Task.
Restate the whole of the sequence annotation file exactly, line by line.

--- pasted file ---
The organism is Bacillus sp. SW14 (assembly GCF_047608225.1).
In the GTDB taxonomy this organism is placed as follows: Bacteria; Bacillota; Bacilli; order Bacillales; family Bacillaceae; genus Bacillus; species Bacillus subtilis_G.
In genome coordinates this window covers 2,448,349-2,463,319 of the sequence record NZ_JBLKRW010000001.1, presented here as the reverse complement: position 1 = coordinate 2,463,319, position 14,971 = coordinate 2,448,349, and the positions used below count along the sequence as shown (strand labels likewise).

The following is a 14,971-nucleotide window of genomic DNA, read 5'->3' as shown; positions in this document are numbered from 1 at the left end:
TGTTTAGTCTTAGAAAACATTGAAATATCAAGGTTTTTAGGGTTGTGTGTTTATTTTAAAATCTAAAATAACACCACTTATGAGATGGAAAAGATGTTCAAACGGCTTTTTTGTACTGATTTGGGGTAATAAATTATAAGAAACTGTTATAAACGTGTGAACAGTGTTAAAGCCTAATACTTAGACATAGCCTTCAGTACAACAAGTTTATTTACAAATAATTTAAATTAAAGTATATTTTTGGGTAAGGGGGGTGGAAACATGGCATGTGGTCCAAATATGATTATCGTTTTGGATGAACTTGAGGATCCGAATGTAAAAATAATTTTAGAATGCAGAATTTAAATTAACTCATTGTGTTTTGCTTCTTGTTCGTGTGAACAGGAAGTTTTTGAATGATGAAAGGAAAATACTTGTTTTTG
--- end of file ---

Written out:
The organism is Bacillus sp. SW14 (assembly GCF_047608225.1).
In the GTDB taxonomy this organism is placed as follows: Bacteria; Bacillota; Bacilli; order Bacillales; family Bacillaceae; genus Bacillus; species Bacillus subtilis_G.
In genome coordinates this window covers 2,448,349-2,463,319 of the sequence record NZ_JBLKRW010000001.1, presented here as the reverse complement: position 1 = coordinate 2,463,319, position 14,971 = coordinate 2,448,349, and the positions used below count along the sequence as shown (strand labels likewise).

The following is a 14,971-nucleotide window of genomic DNA, read 5'->3' as shown; positions in this document are numbered from 1 at the left end:
TGTTTAGTCTTAGAAAACATTGAAATATCAAGGTTTTTAGGGTTGTGTGTTTATTTTAAAATCTAAAATAACACCACTTATGAGATGGAAAAGATGTTCAAACGGCTTTTTTGTACTGATTTGGGGTAATAAATTATAAGAAACTGTTATAAACGTGTGAACAGTGTTAAAGCCTAATACTTAGACATAGCCTTCAGTACAACAAGTTTATTTACAAATAATTTAAATTAAAGTATATTTTTGGGTAAGGGGGGTGGAAACATGGCATGTGGTCCAAATATGATTATCGTTTTGGATGAACTTGAGGATCCGAATGTAAAAATAATTTTAGAATGCAGAATTTAAATTAACTCATTGTGTTTTGCTTCTTGTTCGTGTGAACAGGAAGTTTTTGAATGATGAAAGGAAAATACTTGTTTTTG